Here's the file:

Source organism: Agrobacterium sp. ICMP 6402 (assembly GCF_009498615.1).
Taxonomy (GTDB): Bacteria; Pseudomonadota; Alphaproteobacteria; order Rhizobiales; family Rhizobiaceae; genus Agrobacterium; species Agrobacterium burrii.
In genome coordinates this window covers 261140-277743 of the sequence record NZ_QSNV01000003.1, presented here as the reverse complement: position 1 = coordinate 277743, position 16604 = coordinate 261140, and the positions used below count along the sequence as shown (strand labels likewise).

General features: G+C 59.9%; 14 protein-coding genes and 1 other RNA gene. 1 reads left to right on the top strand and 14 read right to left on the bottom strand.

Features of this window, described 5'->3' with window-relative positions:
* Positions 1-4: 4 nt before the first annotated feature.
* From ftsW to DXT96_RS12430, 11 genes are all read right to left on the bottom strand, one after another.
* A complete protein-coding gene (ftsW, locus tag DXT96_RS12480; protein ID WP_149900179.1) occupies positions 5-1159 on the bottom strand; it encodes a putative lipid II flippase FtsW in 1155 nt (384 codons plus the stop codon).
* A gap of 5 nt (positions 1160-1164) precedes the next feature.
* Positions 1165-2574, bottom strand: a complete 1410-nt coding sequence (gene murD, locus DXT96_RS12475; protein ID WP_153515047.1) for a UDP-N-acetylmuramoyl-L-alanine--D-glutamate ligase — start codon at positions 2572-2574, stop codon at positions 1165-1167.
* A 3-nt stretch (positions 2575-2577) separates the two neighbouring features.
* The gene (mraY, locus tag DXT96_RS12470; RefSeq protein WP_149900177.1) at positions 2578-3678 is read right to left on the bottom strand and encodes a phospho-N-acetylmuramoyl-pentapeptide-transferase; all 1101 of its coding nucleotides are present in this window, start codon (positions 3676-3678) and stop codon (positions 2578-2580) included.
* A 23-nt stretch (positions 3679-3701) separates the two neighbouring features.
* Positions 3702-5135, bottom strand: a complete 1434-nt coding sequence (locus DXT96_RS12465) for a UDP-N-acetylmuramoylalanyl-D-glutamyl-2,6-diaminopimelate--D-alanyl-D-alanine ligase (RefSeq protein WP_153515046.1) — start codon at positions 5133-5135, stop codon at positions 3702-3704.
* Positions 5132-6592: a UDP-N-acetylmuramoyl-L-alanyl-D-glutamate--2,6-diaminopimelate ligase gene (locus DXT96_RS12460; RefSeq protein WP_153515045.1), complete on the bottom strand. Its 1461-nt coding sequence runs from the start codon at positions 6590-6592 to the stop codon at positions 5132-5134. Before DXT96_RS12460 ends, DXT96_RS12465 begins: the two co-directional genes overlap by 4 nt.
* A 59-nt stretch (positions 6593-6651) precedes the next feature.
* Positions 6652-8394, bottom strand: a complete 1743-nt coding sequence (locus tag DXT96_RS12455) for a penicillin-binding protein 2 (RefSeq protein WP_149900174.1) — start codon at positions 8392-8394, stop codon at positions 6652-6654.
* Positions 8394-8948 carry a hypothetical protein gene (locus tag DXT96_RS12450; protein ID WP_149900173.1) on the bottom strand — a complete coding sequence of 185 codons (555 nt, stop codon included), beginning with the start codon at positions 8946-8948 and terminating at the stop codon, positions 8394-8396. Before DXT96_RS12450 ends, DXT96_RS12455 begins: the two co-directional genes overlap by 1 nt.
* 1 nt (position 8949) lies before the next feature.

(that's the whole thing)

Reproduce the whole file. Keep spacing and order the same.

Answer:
Source organism: Agrobacterium sp. ICMP 6402 (assembly GCF_009498615.1).
Taxonomy (GTDB): Bacteria; Pseudomonadota; Alphaproteobacteria; order Rhizobiales; family Rhizobiaceae; genus Agrobacterium; species Agrobacterium burrii.
In genome coordinates this window covers 261140-277743 of the sequence record NZ_QSNV01000003.1, presented here as the reverse complement: position 1 = coordinate 277743, position 16604 = coordinate 261140, and the positions used below count along the sequence as shown (strand labels likewise).

General features: G+C 59.9%; 14 protein-coding genes and 1 other RNA gene. 1 reads left to right on the top strand and 14 read right to left on the bottom strand.

Features of this window, described 5'->3' with window-relative positions:
* Positions 1-4: 4 nt before the first annotated feature.
* From ftsW to DXT96_RS12430, 11 genes are all read right to left on the bottom strand, one after another.
* A complete protein-coding gene (ftsW, locus tag DXT96_RS12480; protein ID WP_149900179.1) occupies positions 5-1159 on the bottom strand; it encodes a putative lipid II flippase FtsW in 1155 nt (384 codons plus the stop codon).
* A gap of 5 nt (positions 1160-1164) precedes the next feature.
* Positions 1165-2574, bottom strand: a complete 1410-nt coding sequence (gene murD, locus DXT96_RS12475; protein ID WP_153515047.1) for a UDP-N-acetylmuramoyl-L-alanine--D-glutamate ligase — start codon at positions 2572-2574, stop codon at positions 1165-1167.
* A 3-nt stretch (positions 2575-2577) separates the two neighbouring features.
* The gene (mraY, locus tag DXT96_RS12470; RefSeq protein WP_149900177.1) at positions 2578-3678 is read right to left on the bottom strand and encodes a phospho-N-acetylmuramoyl-pentapeptide-transferase; all 1101 of its coding nucleotides are present in this window, start codon (positions 3676-3678) and stop codon (positions 2578-2580) included.
* A 23-nt stretch (positions 3679-3701) separates the two neighbouring features.
* Positions 3702-5135, bottom strand: a complete 1434-nt coding sequence (locus DXT96_RS12465) for a UDP-N-acetylmuramoylalanyl-D-glutamyl-2,6-diaminopimelate--D-alanyl-D-alanine ligase (RefSeq protein WP_153515046.1) — start codon at positions 5133-5135, stop codon at positions 3702-3704.
* Positions 5132-6592: a UDP-N-acetylmuramoyl-L-alanyl-D-glutamate--2,6-diaminopimelate ligase gene (locus DXT96_RS12460; RefSeq protein WP_153515045.1), complete on the bottom strand. Its 1461-nt coding sequence runs from the start codon at positions 6590-6592 to the stop codon at positions 5132-5134. Before DXT96_RS12460 ends, DXT96_RS12465 begins: the two co-directional genes overlap by 4 nt.
* A 59-nt stretch (positions 6593-6651) precedes the next feature.
* Positions 6652-8394, bottom strand: a complete 1743-nt coding sequence (locus tag DXT96_RS12455) for a penicillin-binding protein 2 (RefSeq protein WP_149900174.1) — start codon at positions 8392-8394, stop codon at positions 6652-6654.
* Positions 8394-8948 carry a hypothetical protein gene (locus tag DXT96_RS12450; protein ID WP_149900173.1) on the bottom strand — a complete coding sequence of 185 codons (555 nt, stop codon included), beginning with the start codon at positions 8946-8948 and terminating at the stop codon, positions 8394-8396. Before DXT96_RS12450 ends, DXT96_RS12455 begins: the two co-directional genes overlap by 1 nt.
* 1 nt (position 8949) lies before the next feature.